Johnson Controls to acquire 60% stake in Hitachi Appliances

US-based Johnson Controls and Japan’s Hitachi Appliances have formalised their agreement to form a joint venture that will acquire Hitachi Appliances’ global air-conditioning business. The deal was announced in December 2013 and was to have started operations in 2014, but its closure has stretched all the way till 2015.

This transaction has a local effect, as it will change the ownership of India’s Hitachi Home & Life Solutions (India), a 74.25% subsidiary of Hitachi Group. Its share rose by 20% on Thursday, as investors are jumping in, to make a quick buck in open offer. If the transaction does necessitate an open offer, there are exemptions available depending on the structure of the transaction, the offer price will determine if shareholders get a windfall.

The open offer process is made complicated by the fact that Hitachi’s stake is already just short of the 75% maximum limit for promoter-ownership in listed companies. Promoters typically either have to buy out all shareholders and delist, if it crosses this threshold, or sell down the excess stake to remain compliant.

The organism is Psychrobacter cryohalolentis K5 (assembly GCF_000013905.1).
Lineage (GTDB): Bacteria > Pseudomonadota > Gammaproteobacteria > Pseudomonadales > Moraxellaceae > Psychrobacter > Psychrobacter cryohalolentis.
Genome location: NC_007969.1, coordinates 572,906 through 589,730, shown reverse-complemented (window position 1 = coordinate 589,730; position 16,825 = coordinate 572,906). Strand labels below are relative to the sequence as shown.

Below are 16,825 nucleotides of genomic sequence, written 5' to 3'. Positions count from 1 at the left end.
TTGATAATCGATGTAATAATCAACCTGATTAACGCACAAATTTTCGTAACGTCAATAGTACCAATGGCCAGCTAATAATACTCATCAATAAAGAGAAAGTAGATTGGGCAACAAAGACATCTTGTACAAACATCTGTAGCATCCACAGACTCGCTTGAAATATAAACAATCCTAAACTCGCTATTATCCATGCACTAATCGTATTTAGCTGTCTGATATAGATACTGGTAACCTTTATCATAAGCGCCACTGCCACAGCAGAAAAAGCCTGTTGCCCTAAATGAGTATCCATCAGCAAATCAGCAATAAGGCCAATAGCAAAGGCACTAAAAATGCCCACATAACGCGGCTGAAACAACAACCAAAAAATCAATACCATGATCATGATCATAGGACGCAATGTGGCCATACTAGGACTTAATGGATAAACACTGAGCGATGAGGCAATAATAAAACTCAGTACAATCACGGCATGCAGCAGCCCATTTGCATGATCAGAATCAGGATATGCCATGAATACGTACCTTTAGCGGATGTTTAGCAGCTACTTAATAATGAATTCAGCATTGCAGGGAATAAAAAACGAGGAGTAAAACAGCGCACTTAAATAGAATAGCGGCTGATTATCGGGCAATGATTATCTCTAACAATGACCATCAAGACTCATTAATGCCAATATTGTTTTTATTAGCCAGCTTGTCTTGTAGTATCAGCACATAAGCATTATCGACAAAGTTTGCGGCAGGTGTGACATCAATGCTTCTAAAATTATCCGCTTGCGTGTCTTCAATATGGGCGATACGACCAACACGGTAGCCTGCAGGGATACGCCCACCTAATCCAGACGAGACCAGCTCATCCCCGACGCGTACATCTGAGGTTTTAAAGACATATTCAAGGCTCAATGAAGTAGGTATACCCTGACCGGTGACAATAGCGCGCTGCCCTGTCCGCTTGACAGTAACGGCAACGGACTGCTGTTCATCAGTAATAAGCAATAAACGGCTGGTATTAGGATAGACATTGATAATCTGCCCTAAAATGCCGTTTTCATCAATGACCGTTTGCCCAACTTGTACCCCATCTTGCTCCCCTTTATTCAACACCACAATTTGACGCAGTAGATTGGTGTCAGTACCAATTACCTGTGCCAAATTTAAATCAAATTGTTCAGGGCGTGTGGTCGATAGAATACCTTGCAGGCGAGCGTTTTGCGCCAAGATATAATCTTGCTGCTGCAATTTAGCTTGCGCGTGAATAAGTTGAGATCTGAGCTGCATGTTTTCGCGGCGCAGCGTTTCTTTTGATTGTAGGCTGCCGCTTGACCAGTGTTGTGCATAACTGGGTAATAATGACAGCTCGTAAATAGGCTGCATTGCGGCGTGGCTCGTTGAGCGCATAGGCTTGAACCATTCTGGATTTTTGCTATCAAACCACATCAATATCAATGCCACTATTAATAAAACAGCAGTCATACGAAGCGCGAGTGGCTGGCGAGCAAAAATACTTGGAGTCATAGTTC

The broad contours of the global transaction are the same as announced in 2013. Hitachi said that their agreement will see Johnson Controls will acquire a 60% stake in Hitachi Appliances’ business with revenues of $2.6billion or Rs 16,016 crore. This joint venture will add Hitachi’s global air-conditioning products such as variable refrigerant flow technology, inverter technology-based room air-conditioners and chillers. These are complementary technologies that Johnson Controls expects will drive its growth in Asia.

No specific details have been given for the financial side of this venture, especially how much Hitachi will receive for transferring the acquired business to the joint venture, in addition to retaining a 40% stake in the business. But Indian investors in Hitachi Home& Life will be more interested in news of an open offer and whether the offer price is at a premium to levels prevailing before the deal was formalised.

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